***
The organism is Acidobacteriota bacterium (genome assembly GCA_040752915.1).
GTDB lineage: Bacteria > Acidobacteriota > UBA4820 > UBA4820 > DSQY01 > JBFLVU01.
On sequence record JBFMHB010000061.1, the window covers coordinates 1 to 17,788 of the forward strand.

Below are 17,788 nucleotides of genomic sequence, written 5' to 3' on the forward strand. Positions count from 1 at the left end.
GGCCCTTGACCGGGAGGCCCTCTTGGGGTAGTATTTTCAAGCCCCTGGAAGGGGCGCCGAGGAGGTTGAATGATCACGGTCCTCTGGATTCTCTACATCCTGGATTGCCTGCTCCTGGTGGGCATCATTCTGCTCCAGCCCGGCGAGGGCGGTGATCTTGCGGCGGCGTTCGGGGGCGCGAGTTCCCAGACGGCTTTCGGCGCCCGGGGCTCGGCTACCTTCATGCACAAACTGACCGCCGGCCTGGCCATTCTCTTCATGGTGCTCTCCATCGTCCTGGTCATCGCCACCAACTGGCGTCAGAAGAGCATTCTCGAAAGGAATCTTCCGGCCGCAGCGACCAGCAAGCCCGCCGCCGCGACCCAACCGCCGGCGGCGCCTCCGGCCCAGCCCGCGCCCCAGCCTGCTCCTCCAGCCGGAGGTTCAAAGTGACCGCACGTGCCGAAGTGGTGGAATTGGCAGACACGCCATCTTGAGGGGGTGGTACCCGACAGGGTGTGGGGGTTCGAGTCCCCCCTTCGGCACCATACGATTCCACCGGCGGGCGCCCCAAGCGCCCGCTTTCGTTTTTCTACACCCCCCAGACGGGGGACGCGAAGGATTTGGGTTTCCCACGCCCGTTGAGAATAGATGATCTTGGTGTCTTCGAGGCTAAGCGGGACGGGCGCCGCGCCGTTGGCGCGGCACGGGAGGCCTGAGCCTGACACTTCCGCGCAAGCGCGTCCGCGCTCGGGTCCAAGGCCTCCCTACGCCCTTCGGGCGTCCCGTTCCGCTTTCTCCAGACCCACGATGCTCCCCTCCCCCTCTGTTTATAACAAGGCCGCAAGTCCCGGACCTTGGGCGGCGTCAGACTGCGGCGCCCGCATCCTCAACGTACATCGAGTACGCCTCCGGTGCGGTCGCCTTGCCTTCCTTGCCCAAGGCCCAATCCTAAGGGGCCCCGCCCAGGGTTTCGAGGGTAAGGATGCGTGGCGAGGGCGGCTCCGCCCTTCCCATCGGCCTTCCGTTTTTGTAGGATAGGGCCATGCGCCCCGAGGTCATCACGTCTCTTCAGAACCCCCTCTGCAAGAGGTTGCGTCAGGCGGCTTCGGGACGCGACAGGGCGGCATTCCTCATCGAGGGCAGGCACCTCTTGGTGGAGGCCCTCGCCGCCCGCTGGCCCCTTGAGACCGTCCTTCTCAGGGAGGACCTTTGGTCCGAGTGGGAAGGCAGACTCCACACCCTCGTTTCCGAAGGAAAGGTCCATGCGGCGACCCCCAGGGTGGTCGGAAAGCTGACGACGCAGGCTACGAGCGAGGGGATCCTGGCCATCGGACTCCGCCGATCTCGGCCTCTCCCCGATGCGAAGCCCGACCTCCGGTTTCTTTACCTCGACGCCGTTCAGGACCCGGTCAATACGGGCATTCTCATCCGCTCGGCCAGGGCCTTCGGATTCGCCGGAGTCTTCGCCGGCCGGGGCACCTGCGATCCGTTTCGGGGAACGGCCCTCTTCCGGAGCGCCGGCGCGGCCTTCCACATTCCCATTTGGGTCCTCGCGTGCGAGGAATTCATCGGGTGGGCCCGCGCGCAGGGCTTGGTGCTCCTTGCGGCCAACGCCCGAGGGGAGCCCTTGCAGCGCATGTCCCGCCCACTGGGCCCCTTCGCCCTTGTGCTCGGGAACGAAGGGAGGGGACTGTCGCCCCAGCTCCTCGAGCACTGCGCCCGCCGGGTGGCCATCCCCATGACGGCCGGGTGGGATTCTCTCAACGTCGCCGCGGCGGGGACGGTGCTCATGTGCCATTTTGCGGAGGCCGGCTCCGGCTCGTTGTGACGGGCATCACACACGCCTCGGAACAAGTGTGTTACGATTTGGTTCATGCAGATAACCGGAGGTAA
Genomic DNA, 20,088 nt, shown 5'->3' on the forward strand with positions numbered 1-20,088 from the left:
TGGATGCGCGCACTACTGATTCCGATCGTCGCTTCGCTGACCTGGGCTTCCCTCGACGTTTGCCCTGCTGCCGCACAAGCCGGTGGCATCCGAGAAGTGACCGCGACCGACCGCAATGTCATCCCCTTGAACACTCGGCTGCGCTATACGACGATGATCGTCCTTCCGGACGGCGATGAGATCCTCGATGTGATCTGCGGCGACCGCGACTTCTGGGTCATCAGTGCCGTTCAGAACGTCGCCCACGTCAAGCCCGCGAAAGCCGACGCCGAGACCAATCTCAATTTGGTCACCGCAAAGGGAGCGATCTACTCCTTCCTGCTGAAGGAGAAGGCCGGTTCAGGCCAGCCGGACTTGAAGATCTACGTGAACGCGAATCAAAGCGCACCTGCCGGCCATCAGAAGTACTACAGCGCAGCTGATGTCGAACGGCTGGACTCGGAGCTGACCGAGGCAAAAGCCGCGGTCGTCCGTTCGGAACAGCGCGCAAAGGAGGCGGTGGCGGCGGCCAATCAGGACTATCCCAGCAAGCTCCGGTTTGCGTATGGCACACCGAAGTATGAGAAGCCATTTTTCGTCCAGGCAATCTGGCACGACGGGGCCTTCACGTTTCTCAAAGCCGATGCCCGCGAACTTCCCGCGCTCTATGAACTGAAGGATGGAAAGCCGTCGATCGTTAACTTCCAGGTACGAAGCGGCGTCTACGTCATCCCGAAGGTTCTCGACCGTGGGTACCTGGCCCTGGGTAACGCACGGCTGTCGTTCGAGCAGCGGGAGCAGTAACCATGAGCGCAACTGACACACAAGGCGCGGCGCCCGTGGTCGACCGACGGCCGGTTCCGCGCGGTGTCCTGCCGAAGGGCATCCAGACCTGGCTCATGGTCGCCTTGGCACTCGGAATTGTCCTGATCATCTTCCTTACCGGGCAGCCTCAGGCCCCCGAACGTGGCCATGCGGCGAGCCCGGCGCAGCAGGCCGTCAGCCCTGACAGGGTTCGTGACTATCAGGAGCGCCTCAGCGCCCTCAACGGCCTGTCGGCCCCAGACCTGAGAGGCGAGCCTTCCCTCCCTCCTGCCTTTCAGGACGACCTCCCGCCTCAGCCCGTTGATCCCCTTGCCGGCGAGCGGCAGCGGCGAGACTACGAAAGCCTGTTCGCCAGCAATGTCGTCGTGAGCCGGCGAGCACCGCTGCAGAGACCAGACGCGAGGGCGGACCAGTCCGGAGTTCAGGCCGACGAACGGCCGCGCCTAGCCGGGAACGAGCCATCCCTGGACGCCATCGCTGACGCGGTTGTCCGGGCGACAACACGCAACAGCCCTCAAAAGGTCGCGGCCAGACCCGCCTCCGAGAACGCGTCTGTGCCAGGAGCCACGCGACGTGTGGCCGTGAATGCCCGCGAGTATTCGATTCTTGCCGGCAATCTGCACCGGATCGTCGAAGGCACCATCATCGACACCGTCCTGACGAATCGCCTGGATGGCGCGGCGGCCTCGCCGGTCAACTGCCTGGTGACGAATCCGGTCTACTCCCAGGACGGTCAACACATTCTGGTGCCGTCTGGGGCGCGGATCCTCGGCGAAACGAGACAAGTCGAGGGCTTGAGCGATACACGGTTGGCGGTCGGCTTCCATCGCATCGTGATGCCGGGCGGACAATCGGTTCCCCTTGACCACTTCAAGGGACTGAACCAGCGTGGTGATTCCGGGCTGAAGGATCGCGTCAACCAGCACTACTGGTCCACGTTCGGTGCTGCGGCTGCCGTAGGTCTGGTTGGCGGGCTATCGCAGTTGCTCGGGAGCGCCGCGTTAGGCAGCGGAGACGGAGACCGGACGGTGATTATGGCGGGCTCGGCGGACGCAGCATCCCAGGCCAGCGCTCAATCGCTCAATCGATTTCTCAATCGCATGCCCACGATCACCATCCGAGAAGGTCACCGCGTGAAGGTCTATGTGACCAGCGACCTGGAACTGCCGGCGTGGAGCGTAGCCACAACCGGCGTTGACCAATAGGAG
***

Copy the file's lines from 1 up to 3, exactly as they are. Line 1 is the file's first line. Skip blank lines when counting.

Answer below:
The organism is Acidobacteriota bacterium (genome assembly GCA_040752915.1).
GTDB lineage: Bacteria > Acidobacteriota > UBA4820 > UBA4820 > DSQY01 > JBFLVU01.
On sequence record JBFMHB010000061.1, the window covers coordinates 1 to 17,788 of the forward strand.